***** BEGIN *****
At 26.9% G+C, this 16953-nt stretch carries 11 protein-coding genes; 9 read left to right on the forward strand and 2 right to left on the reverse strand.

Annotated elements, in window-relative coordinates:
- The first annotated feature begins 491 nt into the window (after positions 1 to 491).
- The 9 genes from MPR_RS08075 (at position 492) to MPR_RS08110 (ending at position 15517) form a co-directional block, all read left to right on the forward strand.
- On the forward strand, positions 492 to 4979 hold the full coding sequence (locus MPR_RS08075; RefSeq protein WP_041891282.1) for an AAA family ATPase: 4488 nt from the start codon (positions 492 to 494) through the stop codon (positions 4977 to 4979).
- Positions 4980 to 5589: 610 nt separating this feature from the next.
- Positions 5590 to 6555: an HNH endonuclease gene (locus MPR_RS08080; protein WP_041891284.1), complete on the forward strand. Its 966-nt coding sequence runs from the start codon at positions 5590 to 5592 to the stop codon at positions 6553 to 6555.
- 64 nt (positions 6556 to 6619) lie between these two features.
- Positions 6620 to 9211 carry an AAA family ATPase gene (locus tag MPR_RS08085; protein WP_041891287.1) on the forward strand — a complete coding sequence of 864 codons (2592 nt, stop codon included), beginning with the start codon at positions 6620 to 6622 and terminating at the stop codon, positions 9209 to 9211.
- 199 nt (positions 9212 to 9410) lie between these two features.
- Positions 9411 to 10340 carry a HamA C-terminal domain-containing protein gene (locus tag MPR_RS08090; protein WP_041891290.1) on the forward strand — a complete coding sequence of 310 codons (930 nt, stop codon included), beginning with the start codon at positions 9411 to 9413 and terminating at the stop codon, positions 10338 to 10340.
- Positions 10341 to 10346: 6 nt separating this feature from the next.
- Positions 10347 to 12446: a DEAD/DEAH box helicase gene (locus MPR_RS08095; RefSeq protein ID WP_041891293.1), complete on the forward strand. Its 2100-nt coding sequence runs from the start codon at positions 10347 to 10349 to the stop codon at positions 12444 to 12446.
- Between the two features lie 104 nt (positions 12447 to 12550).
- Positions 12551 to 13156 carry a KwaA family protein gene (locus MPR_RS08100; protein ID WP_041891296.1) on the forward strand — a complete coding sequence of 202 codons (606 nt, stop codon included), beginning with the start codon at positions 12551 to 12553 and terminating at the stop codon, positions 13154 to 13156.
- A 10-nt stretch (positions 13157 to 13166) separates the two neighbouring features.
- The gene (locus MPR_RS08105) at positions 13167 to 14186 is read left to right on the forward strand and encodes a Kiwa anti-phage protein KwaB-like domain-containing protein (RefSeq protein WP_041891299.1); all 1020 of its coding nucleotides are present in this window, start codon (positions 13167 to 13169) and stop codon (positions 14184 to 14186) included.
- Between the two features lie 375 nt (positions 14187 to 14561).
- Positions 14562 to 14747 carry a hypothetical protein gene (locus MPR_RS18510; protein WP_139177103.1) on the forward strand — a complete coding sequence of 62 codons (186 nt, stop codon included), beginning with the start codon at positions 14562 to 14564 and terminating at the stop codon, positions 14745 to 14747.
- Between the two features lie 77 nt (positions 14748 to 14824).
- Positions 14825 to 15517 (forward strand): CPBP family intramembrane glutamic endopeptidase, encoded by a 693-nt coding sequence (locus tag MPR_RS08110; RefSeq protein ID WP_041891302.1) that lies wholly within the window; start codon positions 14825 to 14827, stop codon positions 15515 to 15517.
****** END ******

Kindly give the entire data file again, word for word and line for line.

At 26.9% G+C, this 16953-nt stretch carries 11 protein-coding genes; 9 read left to right on the forward strand and 2 right to left on the reverse strand.

Annotated elements, in window-relative coordinates:
- The first annotated feature begins 491 nt into the window (after positions 1 to 491).
- The 9 genes from MPR_RS08075 (at position 492) to MPR_RS08110 (ending at position 15517) form a co-directional block, all read left to right on the forward strand.
- On the forward strand, positions 492 to 4979 hold the full coding sequence (locus MPR_RS08075; RefSeq protein WP_041891282.1) for an AAA family ATPase: 4488 nt from the start codon (positions 492 to 494) through the stop codon (positions 4977 to 4979).
- Positions 4980 to 5589: 610 nt separating this feature from the next.
- Positions 5590 to 6555: an HNH endonuclease gene (locus MPR_RS08080; protein WP_041891284.1), complete on the forward strand. Its 966-nt coding sequence runs from the start codon at positions 5590 to 5592 to the stop codon at positions 6553 to 6555.
- 64 nt (positions 6556 to 6619) lie between these two features.
- Positions 6620 to 9211 carry an AAA family ATPase gene (locus tag MPR_RS08085; protein WP_041891287.1) on the forward strand — a complete coding sequence of 864 codons (2592 nt, stop codon included), beginning with the start codon at positions 6620 to 6622 and terminating at the stop codon, positions 9209 to 9211.
- 199 nt (positions 9212 to 9410) lie between these two features.
- Positions 9411 to 10340 carry a HamA C-terminal domain-containing protein gene (locus tag MPR_RS08090; protein WP_041891290.1) on the forward strand — a complete coding sequence of 310 codons (930 nt, stop codon included), beginning with the start codon at positions 9411 to 9413 and terminating at the stop codon, positions 10338 to 10340.
- Positions 10341 to 10346: 6 nt separating this feature from the next.
- Positions 10347 to 12446: a DEAD/DEAH box helicase gene (locus MPR_RS08095; RefSeq protein ID WP_041891293.1), complete on the forward strand. Its 2100-nt coding sequence runs from the start codon at positions 10347 to 10349 to the stop codon at positions 12444 to 12446.
- Between the two features lie 104 nt (positions 12447 to 12550).
- Positions 12551 to 13156 carry a KwaA family protein gene (locus MPR_RS08100; protein ID WP_041891296.1) on the forward strand — a complete coding sequence of 202 codons (606 nt, stop codon included), beginning with the start codon at positions 12551 to 12553 and terminating at the stop codon, positions 13154 to 13156.
- A 10-nt stretch (positions 13157 to 13166) separates the two neighbouring features.
- The gene (locus MPR_RS08105) at positions 13167 to 14186 is read left to right on the forward strand and encodes a Kiwa anti-phage protein KwaB-like domain-containing protein (RefSeq protein WP_041891299.1); all 1020 of its coding nucleotides are present in this window, start codon (positions 13167 to 13169) and stop codon (positions 14184 to 14186) included.
- Between the two features lie 375 nt (positions 14187 to 14561).
- Positions 14562 to 14747 carry a hypothetical protein gene (locus MPR_RS18510; protein WP_139177103.1) on the forward strand — a complete coding sequence of 62 codons (186 nt, stop codon included), beginning with the start codon at positions 14562 to 14564 and terminating at the stop codon, positions 14745 to 14747.
- Between the two features lie 77 nt (positions 14748 to 14824).
- Positions 14825 to 15517 (forward strand): CPBP family intramembrane glutamic endopeptidase, encoded by a 693-nt coding sequence (locus tag MPR_RS08110; RefSeq protein ID WP_041891302.1) that lies wholly within the window; start codon positions 14825 to 14827, stop codon positions 15515 to 15517.